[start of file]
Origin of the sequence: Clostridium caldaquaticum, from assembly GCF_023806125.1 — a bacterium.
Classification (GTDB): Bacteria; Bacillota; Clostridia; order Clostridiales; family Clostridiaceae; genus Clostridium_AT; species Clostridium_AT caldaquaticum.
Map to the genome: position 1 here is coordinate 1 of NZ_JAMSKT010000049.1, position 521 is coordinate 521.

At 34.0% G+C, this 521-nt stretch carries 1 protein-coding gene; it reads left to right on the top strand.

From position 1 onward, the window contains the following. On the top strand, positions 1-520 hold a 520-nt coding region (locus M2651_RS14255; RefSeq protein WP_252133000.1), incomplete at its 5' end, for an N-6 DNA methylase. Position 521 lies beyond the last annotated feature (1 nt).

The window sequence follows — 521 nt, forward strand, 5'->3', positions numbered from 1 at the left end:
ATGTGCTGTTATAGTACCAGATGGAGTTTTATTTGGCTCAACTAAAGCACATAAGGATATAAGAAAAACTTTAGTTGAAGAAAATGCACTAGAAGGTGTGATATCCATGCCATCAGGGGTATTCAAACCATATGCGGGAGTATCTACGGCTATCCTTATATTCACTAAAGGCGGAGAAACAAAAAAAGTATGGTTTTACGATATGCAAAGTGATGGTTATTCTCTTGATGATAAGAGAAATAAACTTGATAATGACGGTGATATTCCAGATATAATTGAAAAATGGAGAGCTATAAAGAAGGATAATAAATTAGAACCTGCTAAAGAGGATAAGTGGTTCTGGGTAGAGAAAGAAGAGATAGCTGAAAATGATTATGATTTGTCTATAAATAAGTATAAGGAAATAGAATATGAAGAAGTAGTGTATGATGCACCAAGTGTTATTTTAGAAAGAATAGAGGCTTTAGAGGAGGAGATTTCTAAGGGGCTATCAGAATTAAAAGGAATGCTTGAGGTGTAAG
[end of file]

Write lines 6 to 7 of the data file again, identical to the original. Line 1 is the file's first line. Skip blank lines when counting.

The window sequence follows — 521 nt, forward strand, 5'->3', positions numbered from 1 at the left end:
ATGTGCTGTTATAGTACCAGATGGAGTTTTATTTGGCTCAACTAAAGCACATAAGGATATAAGAAAAACTTTAGTTGAAGAAAATGCACTAGAAGGTGTGATATCCATGCCATCAGGGGTATTCAAACCATATGCGGGAGTATCTACGGCTATCCTTATATTCACTAAAGGCGGAGAAACAAAAAAAGTATGGTTTTACGATATGCAAAGTGATGGTTATTCTCTTGATGATAAGAGAAATAAACTTGATAATGACGGTGATATTCCAGATATAATTGAAAAATGGAGAGCTATAAAGAAGGATAATAAATTAGAACCTGCTAAAGAGGATAAGTGGTTCTGGGTAGAGAAAGAAGAGATAGCTGAAAATGATTATGATTTGTCTATAAATAAGTATAAGGAAATAGAATATGAAGAAGTAGTGTATGATGCACCAAGTGTTATTTTAGAAAGAATAGAGGCTTTAGAGGAGGAGATTTCTAAGGGGCTATCAGAATTAAAAGGAATGCTTGAGGTGTAAG